The Supreme Court agreed on Monday to take a second look at the use of race in admissions decisions by the University of Texas at Austin, reviving a potent challenge to affirmative action in higher education.
The move, which supporters of race-conscious admissions programs called baffling and ominous, signaled that the court may limit or even end such affirmative action. The advocates speculated that the court’s most conservative members had cast the four votes needed to grant review of the case in the hope that Justice Anthony M. Kennedy would supply the fifth vote to strike down the Texas admissions plan.
Justice Kennedy has never voted to uphold an affirmative action program.
The consequences would be striking if the court sided with the plaintiff in the case, a white woman named Abigail Fisher, and did away with racial preferences in higher education. It would, all sides agree, reduce the number of black and Latino students at nearly every selective college and graduate school, with more Asian-American and white students gaining entrance instead.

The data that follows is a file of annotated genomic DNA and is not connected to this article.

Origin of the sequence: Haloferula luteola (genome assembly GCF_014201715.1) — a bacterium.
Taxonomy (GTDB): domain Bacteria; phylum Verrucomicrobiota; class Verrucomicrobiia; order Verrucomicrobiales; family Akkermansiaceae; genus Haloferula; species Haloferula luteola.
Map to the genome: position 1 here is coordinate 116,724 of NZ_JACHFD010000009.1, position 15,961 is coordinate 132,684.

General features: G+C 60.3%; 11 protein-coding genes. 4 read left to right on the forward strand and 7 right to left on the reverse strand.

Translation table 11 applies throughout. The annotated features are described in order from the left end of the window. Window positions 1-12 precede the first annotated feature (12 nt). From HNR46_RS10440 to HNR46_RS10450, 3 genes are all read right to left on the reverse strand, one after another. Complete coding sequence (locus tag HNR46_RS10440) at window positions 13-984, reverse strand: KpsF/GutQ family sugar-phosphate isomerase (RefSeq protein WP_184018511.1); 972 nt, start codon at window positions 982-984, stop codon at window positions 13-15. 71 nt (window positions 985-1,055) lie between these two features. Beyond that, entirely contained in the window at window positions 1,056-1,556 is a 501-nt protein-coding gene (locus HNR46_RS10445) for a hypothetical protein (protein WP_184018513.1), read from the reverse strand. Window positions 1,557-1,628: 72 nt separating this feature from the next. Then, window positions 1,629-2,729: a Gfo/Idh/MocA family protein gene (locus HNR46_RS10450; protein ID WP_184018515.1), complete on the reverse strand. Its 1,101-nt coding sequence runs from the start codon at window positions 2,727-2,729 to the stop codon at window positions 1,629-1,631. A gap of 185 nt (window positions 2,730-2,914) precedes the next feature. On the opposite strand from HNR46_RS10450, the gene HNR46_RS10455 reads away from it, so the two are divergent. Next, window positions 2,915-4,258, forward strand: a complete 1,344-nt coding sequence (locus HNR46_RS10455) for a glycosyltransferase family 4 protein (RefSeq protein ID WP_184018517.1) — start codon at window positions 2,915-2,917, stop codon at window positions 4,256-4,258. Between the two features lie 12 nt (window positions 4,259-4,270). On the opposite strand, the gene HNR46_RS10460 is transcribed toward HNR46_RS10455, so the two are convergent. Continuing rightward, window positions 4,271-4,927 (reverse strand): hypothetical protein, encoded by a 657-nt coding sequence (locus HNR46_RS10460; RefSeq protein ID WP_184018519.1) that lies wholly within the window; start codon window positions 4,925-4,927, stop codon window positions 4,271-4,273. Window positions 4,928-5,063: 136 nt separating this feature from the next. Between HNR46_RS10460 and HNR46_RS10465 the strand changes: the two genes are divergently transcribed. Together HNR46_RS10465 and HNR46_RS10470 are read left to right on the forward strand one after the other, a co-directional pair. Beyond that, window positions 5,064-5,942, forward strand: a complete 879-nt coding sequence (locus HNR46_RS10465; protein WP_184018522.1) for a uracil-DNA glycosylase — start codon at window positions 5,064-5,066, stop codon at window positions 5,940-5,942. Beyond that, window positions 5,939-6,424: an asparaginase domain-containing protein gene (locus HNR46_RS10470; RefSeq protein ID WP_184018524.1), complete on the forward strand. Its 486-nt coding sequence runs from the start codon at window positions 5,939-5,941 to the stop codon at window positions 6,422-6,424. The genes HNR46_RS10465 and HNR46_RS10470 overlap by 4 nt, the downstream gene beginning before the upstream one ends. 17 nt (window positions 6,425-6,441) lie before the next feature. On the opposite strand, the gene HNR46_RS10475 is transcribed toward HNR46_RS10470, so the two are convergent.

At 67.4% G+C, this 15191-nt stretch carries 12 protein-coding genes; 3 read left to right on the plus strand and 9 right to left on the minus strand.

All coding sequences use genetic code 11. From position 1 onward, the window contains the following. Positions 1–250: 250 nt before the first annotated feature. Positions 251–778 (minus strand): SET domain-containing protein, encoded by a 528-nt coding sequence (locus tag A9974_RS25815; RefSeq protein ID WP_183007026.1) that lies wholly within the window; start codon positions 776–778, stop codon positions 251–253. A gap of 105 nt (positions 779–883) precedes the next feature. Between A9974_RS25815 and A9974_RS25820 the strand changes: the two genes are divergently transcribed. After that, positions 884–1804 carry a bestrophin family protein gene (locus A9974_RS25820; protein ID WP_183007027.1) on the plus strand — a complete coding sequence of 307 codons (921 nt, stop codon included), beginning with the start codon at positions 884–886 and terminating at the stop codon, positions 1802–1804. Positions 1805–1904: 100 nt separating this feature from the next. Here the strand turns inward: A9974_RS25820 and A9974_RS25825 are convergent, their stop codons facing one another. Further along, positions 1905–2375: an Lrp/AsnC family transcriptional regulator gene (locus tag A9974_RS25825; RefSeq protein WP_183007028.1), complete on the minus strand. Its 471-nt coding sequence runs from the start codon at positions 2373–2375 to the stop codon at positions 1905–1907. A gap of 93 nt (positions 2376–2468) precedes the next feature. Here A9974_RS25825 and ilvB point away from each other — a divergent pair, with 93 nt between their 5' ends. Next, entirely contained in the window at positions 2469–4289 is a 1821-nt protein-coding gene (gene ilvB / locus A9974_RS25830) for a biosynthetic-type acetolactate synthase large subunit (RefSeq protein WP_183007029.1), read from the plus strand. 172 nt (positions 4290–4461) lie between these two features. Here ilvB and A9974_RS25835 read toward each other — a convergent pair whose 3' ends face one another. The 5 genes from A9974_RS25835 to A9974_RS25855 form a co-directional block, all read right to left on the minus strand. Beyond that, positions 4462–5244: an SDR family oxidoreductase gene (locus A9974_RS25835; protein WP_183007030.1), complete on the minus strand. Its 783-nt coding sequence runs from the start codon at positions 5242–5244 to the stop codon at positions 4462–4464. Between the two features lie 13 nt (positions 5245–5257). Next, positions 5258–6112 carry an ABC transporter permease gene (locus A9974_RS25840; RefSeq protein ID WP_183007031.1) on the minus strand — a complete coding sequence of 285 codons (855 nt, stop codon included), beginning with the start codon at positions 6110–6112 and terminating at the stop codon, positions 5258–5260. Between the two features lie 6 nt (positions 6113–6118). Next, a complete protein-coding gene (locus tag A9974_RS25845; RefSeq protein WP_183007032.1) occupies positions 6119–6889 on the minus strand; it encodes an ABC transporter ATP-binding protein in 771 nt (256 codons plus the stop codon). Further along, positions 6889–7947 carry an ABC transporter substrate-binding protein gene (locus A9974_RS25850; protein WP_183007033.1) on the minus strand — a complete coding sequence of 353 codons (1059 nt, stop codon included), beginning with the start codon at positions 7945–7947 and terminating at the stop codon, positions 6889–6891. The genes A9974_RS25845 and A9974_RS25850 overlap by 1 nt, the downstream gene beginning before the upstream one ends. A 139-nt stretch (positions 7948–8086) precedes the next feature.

“Over the last few days, liberals have been celebrating a string of important victories involving health care and same-sex marriage,” said Justin Driver, a law professor at the University of Chicago. “But liberals have also been bracing themselves for the other shoe to drop. This decision to grant review means, at a minimum, that the other shoe will remain suspended in midair for the next several months.”
A decision barring the use of race in admissions would undo a 2003 ruling that the majority said it expected to last for 25 years. In that 5-to-4 decision, in Grutter v. Bollinger, the Supreme Court said that public colleges and universities could not use a point system to increase minority enrollment but could take race into account in vaguer ways to ensure academic diversity.
The case that the court agreed on Monday to hear, Fisher v. University of Texas, No. 14-981, arose from a lawsuit filed by Ms. Fisher, who said the university had denied her admission based on her race. She has since graduated from Louisiana State University.
SOURCE: ADAM LIPTAK
The New York Times